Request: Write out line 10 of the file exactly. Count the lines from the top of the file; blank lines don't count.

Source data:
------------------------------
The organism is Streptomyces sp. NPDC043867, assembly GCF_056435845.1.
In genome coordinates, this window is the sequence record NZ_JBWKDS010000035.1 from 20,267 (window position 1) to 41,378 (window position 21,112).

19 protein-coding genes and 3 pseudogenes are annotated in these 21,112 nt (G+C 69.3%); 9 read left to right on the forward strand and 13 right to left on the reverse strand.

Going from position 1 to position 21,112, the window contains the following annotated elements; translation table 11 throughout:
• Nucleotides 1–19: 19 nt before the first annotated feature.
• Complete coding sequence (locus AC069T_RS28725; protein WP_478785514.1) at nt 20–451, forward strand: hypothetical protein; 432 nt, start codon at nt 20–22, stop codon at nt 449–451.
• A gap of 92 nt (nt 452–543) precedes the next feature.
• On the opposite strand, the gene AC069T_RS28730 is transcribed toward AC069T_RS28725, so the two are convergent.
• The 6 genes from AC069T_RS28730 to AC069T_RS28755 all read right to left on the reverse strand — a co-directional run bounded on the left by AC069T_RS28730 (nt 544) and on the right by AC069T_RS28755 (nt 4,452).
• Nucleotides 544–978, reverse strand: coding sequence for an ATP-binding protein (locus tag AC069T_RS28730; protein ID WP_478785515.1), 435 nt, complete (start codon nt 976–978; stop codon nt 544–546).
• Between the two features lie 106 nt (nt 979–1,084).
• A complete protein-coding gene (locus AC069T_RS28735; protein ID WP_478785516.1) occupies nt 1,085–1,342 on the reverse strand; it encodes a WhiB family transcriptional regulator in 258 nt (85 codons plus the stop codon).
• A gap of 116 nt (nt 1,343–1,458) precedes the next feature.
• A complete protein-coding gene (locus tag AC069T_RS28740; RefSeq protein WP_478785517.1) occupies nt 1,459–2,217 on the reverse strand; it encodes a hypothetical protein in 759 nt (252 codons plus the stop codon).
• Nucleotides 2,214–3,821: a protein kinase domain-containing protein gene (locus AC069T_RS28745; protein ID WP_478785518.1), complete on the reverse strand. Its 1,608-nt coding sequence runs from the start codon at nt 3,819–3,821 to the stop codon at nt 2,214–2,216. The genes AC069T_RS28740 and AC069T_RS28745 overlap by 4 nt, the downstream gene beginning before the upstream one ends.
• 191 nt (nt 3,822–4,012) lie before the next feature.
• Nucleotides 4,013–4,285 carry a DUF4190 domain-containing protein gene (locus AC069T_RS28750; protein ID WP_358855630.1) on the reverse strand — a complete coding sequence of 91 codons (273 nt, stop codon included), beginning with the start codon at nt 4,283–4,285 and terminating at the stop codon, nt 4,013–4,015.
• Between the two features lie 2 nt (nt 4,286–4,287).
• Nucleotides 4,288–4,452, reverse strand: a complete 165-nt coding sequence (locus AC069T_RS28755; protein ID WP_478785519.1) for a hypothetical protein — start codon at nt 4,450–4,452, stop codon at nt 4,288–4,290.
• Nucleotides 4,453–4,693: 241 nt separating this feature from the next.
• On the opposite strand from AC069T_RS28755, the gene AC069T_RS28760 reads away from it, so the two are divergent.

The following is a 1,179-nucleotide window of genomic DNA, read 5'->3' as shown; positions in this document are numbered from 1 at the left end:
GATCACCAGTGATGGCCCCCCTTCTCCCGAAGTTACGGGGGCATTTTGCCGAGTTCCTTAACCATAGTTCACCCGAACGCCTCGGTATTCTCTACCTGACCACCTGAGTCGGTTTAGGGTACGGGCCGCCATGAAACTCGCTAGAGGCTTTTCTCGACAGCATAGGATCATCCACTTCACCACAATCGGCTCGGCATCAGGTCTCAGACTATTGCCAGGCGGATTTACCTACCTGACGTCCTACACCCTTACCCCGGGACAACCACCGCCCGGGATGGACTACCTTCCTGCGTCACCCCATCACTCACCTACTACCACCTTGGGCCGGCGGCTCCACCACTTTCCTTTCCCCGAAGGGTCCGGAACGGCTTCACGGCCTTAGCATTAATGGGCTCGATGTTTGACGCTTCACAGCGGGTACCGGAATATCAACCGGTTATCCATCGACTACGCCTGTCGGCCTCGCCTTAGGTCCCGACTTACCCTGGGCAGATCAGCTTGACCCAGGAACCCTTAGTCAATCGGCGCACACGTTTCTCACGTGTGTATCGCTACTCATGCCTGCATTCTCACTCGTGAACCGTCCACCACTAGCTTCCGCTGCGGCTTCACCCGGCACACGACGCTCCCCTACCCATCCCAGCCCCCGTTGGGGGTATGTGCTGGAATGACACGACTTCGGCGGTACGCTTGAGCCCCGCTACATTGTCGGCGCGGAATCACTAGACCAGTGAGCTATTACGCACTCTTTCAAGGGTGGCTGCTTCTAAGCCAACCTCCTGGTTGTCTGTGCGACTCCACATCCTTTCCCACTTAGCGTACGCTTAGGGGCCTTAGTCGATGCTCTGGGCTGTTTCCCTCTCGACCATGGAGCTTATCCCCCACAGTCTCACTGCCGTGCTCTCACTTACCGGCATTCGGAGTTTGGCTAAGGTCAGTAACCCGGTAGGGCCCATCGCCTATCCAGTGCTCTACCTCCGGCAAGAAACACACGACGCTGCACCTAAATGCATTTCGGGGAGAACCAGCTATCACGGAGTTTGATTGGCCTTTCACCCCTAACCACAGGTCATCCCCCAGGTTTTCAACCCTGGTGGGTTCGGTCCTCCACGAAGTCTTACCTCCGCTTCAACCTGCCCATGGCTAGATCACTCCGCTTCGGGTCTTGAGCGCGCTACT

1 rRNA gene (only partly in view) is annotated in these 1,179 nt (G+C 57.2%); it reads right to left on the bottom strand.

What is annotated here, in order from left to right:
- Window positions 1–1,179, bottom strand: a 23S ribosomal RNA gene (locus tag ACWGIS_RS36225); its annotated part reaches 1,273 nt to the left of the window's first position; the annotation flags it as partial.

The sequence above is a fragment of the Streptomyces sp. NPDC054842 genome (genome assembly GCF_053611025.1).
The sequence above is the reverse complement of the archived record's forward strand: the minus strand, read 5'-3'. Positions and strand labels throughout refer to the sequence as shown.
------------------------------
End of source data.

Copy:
• Nucleotides 544–978, reverse strand: coding sequence for an ATP-binding protein (locus tag AC069T_RS28730; protein ID WP_478785515.1), 435 nt, complete (start codon nt 976–978; stop codon nt 544–546).